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Hefty R30m a year security escort bill to protect eThekwini Municipality staff in crime hot spots

By Thami Magubane Time of article published Dec 7, 2021

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DURBAN - HIJACKINGS targeting eThekwini Municipality employees has seen the municipality forking out in excess of R30 million each year for private security to escort workers attending to services delivery problems such as water leaks in areas that are “known hot spots”.

Workers in the water unit are among those that have to be escorted when they attend to water leaks, especially in townships.

City officials declined to name the townships that are considered dangerous.

EThekwini head of water Ednick Msweli told The Mercury yesterday that the municipality was spending close to R100m each year protecting staff members, assets and depots.

He said R30m was spent on security companies that escorted workers to fix water leaks among other services.

Msweli said security guards escorted city workers in the water unit and the security was mainly to protect the city’s assets like cars and equipment that are stolen or hijacked when employees are confronted by criminals.

It has emerged that staff members in the electricity unit are also now having to be escorted to job sites because they have also come under attack from criminals.

Msweli said this sorry state of affairs has been ongoing for at least five years.

“There have been many instances where the workers are attacked and the cars are hijacked,” said Msweli.

“It is not just our unit that is affected, there are others that are also affected, it’s not just the R30m in security that is provided to the staff, there is also security that is provided to the depots, so the real cost is close to R90m that is spent on security,” he said.

He said for his unit, they are attacked mainly when they are visiting townships.

“It has gotten to a point whereby it is very difficult to go out at night to fix a burst pipe because of hijackings, we only go out at night with security.”

Msweli said they have reported the matter to council and hope council will come up with a solution.

“This is money that could be going elsewhere (to improve services). This (hijackings) is driven by unemployment, these people see the vehicle and want to take it so they can sell it, they are not intending to use the vehicle,” he said.

Labour unions said it was important to keep workers safe.

Independent Municipal and Allied Trade Union (Imatu) said there have been a number of incidents where the workers had been attacked, hijacked and robbed of their tools by the same community that they were trying to assist.

Imatu leader in Durban, Queen Mbatha, said the issue of security of the workers was a concern for the union pointing out that some time ago, two staffers in the parks and recreation who had been on inspection duty, were found shot dead and nothing that belonged to them had been stolen.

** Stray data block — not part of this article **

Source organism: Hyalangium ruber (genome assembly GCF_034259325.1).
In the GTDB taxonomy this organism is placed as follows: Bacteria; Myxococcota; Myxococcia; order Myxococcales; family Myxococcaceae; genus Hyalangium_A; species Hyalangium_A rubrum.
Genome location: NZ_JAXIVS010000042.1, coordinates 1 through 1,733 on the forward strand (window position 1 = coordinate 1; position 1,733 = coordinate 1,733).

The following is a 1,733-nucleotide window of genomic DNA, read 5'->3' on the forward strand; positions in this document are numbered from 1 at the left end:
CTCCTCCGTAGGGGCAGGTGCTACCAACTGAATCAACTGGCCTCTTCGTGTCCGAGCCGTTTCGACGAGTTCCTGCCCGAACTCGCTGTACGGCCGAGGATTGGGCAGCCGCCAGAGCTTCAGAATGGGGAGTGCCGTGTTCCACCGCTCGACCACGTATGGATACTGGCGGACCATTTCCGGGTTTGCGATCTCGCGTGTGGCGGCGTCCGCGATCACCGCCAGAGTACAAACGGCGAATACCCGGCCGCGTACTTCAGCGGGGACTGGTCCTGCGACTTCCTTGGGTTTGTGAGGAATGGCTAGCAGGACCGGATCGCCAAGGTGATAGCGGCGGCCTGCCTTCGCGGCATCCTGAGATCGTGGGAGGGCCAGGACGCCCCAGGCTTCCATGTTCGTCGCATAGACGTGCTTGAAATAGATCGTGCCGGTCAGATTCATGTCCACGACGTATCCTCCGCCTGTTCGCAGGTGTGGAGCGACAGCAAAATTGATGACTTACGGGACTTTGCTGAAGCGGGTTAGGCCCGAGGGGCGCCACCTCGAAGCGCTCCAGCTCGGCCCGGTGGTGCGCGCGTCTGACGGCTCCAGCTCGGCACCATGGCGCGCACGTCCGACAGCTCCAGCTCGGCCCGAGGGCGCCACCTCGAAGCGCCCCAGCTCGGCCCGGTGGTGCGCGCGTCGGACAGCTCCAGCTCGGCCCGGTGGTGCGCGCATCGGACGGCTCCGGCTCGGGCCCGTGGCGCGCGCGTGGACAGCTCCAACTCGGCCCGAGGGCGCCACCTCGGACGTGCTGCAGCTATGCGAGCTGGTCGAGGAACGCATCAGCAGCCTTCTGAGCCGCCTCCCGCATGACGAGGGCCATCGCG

Xolani Dube of the South African Municipal workers’ Union said the provision of security for workers had been going on for some time.

“There was a need to provide the workers with the security, we know water is not the only unit, workers in the electricity unit have also been provided with security.”

Political parties in the council said it was important for the community to play its part in protecting assets meant to serve them.

IFP councillor Mdu Nkosi said the municipality was left with no choice but to protect its workers and assets.

Nkosi said the solution to the problem can only come from the community if they stand up against criminality and take ownership of the infrastructure that is there to serve them.

“The cars and the equipment that is stolen is meant to service the community and yet in the community, there are people that are attacking the same workers that are there to deliver services,” he said.

“The money that is being spent on security, is money that could be going elsewhere to improve the services for the community,” he said.

DA councillor Nicole Graham said the city needed to assess across the board on what it spends on security as it’s possible it is not getting value for money.

“We pay a lot of money for security, at the end of the day if there is a risk against municipal infrastructure and staff that needs to be addressed, but I think there is a bigger picture here, we spend a lot of money on security, are we getting the best value for what we spending or are there clever and effective ways of doing it,” she said.

THE MERCURY

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